Hey there, time traveller!
This article was published 31/3/2014 (784 days ago), so information in it may no longer be current.
The Federal Court has ruled the inquiry into the conduct of Manitoba Court of Queen's Bench Justice Lori Douglas isn't biased. That decision should at long last restart her much-delayed judicial-conduct hearing before the new three-member inquiry panel appointed by the Canadian Judicial Council just last month -- but only if Justice Douglas abides by the court's decision.
In 2002-03, sexually explicit photos of Douglas were taken and posted on a porn website by her husband, Winnipeg lawyer Jack King. King later sent the photos to his client, Alex Chapman, to entice him into having sex with Douglas.
The nub of the inquiry is Chapman's assertion Douglas participated in King's sexual harassment of him and that she failed to disclose the photos and Chapman's allegations on her subsequent application to be appointed a judge. She was appointed to the bench in 2005.
The inquiry's initial Winnipeg hearing was derailed in July 2012 when Douglas alleged aggressive cross-examination of King and another witness by the inquiry panel's lawyer gave rise to a "reasonable apprehension of bias" against her, such that she couldn't get a fair hearing. When the inquiry panel refused to recuse itself, she took her objection to the Federal Court. Later, she amended her court application to add a further allegation of "institutional bias," basically claiming intrinsic bias against her based on the relationship between the panel and its independent counsel.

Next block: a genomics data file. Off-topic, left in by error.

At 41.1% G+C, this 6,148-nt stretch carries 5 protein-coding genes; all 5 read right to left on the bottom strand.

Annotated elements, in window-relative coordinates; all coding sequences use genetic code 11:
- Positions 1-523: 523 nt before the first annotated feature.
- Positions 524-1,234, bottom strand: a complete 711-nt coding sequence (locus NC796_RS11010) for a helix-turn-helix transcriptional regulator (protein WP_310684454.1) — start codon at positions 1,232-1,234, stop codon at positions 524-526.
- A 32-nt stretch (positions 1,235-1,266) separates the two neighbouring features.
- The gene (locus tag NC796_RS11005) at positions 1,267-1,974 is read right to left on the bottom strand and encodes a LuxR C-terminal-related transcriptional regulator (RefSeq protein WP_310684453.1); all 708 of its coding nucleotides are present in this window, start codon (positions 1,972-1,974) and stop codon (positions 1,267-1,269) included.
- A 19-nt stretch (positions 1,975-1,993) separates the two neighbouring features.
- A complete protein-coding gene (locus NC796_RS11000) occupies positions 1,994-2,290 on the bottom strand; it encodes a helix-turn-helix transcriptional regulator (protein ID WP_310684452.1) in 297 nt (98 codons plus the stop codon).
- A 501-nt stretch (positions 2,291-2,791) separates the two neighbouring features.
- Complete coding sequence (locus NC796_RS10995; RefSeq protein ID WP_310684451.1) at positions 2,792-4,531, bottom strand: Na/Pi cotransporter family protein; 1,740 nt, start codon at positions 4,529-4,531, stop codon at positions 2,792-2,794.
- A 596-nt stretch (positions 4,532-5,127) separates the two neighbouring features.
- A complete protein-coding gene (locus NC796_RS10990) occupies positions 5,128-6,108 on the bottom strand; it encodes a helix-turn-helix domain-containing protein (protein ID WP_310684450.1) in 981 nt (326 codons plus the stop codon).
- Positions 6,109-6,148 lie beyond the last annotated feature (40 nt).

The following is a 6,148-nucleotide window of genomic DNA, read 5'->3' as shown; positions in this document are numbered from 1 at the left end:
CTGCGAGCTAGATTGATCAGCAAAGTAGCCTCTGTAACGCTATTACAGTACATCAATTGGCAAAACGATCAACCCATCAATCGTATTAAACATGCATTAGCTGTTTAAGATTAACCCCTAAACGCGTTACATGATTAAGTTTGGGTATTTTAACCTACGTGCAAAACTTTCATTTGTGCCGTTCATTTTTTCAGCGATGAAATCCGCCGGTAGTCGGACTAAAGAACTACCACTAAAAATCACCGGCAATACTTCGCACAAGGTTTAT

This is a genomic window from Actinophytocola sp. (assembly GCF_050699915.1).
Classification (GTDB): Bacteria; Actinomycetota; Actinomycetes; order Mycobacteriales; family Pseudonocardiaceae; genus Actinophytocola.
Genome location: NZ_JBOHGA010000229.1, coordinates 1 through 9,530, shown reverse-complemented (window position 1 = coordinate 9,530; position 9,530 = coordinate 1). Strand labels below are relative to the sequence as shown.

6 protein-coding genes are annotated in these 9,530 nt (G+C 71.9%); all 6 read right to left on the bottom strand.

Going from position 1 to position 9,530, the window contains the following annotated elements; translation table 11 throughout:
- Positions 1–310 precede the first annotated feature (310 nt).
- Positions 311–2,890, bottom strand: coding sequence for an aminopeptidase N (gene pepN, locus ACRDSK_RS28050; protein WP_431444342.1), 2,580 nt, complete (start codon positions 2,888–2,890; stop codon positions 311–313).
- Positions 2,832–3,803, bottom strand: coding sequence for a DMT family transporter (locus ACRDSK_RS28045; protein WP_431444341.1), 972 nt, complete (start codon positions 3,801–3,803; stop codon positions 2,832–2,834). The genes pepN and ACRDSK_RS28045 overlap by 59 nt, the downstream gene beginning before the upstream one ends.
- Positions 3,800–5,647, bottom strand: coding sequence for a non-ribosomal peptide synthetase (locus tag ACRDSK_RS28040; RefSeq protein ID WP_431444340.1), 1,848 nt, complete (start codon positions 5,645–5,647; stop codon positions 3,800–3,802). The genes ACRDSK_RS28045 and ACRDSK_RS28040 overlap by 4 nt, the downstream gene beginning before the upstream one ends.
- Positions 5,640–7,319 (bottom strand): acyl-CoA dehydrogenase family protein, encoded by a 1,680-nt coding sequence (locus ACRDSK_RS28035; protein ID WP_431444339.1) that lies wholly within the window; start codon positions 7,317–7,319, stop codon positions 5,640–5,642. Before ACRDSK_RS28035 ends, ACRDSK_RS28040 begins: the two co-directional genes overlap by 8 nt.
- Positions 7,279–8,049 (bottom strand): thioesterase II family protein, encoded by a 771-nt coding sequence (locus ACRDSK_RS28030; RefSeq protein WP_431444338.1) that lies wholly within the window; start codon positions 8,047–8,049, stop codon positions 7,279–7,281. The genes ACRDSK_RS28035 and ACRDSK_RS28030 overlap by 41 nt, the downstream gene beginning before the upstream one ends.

In the meantime, in November 2013, the entire original five-member panel resigned, so the bias allegations based on its counsel's cross-examinations became moot.
Last week, however, the court proceeded to rule on the institutional-bias issue. It resoundingly found no bias. More critically, it also denied Douglas's demand for an order prohibiting the Canadian Judicial Council from continuing its inquiry against her.
Justice Douglas has the right to appeal the Federal Court ruling to its appeal division. But the long-delayed inquiry shouldn't be sidelined again by yet more procedural wrangling. It's time for the new inquiry panel to deal with the core issues of what Douglas did or didn't do to Alex Chapman and did or didn't disclose on her judicial-appointment application.
A judicial-conduct inquiry is, by design, a search for the truth. Justice Douglas should cease her procedural objections and allow the inquiry panel to get on with its job of pursuing that truth.